<br><div><blockquote class="gmail_quote" style="border-left: 1px solid rgb(204, 204, 204); margin: 0pt 0pt 0pt 0.8ex; padding-left: 1ex;">On Wed, Oct 18, 2006 at 04:42:00PM +0100, Simon Marlow wrote:<br>> So you won't be able to colour patterns differently from expressions, that
<br>> doesn't seem any worse than the context vs. type issue. Indeed, I'm not<br>> even sure you can colour types vs. values properly, look at this:<br>><br>> data T = C [Int]<br>><br>> at this point, is C a constructor? What if I continue the declaration like
<br>> this:<br>><br>> data T = C [Int] `F`</blockquote><div><br>Haskell is easier than Java in this type of situation because Haskell's VARID and CONID are the same whereas Java's VARID and CONID are lexically equivalent. Modern Java IDE's color them correctly by doing (at least) two passes of highlighting: one during lexing and one after renaming/typechecking. As a result, they color identifiers based on lots of semantic information including their scope, visibility, and other factors. IntelliJ will even do data flow analsys to color an identifier differently within a single method depending on whether or not the variable can be null at each occurrence.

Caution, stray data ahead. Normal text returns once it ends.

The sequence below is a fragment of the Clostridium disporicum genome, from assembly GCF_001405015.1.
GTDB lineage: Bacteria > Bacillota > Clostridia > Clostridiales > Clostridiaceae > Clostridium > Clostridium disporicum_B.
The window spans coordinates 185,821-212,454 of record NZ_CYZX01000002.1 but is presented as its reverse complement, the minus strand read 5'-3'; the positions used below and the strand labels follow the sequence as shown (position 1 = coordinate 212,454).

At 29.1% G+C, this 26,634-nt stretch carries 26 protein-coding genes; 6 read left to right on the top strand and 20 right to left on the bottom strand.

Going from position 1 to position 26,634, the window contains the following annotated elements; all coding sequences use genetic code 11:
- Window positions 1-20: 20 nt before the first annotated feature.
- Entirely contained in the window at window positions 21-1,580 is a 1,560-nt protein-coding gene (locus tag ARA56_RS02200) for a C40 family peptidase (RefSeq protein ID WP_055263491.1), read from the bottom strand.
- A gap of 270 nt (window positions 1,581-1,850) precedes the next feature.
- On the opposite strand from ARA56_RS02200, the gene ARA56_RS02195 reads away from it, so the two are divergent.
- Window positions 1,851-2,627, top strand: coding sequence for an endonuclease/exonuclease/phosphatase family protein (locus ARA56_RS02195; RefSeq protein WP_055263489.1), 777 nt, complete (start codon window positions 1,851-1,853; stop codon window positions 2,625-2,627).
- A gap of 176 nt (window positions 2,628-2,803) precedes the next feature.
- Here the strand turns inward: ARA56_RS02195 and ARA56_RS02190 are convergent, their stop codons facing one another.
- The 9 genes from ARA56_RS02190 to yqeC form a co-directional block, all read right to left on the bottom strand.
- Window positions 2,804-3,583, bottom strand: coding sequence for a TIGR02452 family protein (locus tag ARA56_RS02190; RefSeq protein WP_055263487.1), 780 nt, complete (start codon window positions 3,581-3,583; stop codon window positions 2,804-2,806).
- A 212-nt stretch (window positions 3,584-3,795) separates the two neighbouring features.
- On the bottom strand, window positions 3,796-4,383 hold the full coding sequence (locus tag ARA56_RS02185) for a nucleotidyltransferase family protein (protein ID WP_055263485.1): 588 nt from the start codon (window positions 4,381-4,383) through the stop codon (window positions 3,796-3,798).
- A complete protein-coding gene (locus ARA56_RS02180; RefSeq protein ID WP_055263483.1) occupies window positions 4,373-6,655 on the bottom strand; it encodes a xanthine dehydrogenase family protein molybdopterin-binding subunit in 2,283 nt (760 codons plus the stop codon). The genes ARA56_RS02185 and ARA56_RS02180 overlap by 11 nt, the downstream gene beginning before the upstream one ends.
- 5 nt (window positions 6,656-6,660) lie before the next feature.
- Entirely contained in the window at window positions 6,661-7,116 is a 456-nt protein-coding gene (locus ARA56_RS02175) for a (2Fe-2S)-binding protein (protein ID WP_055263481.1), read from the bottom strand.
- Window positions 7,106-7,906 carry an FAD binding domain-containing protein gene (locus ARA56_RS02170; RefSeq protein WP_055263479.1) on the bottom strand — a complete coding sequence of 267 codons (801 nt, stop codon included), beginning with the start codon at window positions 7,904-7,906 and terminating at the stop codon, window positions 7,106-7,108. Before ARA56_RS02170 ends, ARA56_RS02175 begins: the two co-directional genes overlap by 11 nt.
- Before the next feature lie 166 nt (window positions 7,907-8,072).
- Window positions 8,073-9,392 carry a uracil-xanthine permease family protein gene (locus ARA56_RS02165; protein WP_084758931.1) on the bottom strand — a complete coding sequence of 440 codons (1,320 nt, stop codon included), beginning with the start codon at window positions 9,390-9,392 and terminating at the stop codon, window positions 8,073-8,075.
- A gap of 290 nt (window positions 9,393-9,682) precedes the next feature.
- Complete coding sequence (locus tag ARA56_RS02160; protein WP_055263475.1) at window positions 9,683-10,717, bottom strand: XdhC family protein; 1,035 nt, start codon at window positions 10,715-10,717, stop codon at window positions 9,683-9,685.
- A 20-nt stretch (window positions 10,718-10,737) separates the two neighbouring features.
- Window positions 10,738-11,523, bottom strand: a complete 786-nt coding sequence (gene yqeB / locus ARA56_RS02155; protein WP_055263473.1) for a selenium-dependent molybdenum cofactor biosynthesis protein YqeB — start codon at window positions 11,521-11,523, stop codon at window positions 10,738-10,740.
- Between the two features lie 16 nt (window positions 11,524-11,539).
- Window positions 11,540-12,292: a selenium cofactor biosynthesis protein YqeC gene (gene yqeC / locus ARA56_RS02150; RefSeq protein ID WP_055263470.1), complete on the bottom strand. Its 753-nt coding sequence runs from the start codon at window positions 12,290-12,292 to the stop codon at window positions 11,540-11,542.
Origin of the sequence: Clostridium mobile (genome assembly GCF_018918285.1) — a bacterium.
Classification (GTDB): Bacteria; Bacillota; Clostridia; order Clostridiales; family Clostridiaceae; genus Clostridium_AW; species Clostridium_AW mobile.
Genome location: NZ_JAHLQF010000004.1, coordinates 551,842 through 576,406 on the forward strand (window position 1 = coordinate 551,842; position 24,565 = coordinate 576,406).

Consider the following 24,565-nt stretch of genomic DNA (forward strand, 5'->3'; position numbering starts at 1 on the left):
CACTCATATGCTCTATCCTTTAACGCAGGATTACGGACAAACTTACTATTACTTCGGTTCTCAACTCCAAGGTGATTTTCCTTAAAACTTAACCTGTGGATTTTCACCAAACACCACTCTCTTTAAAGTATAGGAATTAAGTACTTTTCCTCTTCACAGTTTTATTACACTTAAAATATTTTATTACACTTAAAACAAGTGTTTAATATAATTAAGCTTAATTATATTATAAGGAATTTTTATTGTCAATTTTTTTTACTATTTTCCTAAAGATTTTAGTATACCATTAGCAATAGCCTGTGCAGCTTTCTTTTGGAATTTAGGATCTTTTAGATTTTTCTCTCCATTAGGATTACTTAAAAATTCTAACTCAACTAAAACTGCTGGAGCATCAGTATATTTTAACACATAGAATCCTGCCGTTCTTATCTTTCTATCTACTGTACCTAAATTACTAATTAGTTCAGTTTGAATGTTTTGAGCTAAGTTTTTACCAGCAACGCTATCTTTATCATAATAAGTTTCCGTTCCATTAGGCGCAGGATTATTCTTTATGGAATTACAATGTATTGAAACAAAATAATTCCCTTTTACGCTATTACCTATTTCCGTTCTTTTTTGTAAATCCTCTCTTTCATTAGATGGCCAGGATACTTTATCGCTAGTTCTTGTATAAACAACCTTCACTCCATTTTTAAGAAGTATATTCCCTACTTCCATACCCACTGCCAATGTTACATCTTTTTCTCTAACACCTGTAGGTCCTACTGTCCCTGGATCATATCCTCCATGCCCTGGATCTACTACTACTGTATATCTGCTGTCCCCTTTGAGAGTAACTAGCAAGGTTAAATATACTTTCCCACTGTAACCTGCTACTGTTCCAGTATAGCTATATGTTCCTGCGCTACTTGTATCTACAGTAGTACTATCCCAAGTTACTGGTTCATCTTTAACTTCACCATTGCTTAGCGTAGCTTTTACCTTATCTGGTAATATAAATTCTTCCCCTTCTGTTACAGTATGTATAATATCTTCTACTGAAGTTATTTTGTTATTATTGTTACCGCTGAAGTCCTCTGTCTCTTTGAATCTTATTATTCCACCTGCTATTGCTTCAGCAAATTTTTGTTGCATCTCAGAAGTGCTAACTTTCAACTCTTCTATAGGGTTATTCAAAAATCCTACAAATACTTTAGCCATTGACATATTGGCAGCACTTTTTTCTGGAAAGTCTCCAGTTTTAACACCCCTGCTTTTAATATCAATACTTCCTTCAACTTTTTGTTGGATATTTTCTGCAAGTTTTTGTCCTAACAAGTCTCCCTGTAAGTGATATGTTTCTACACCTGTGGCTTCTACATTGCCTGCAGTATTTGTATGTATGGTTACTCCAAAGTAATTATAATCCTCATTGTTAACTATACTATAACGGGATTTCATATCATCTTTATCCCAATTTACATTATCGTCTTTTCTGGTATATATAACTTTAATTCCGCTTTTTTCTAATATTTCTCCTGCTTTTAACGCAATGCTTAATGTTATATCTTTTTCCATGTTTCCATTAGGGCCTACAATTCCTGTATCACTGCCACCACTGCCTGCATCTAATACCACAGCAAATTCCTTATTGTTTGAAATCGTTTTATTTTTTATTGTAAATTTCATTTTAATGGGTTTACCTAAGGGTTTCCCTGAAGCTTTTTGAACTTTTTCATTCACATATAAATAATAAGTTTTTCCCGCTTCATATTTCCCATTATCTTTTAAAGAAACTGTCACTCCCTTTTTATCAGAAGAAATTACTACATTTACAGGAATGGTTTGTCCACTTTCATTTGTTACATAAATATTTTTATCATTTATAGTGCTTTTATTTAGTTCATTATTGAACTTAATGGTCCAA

<br><br>I think that an editor for Haskell would need to use a similar technique to be useful. For example, I want top-level values colored differently than local values, and I want exported, non-exported, imported, and unbound identifiers highlighted differently. And, I want parameters to be highlighted based on their strictness (determined automatically). This cannot generally be done until the entire module (as well as all of the modules it depends on) have been parsed.
<br><br>In summary, I think that doing any syntax highlighting or other analysis of a Haskell module before it has gone through the renaming phase is a dead end.<br><br>Regards,<br>Brian<br></div></div>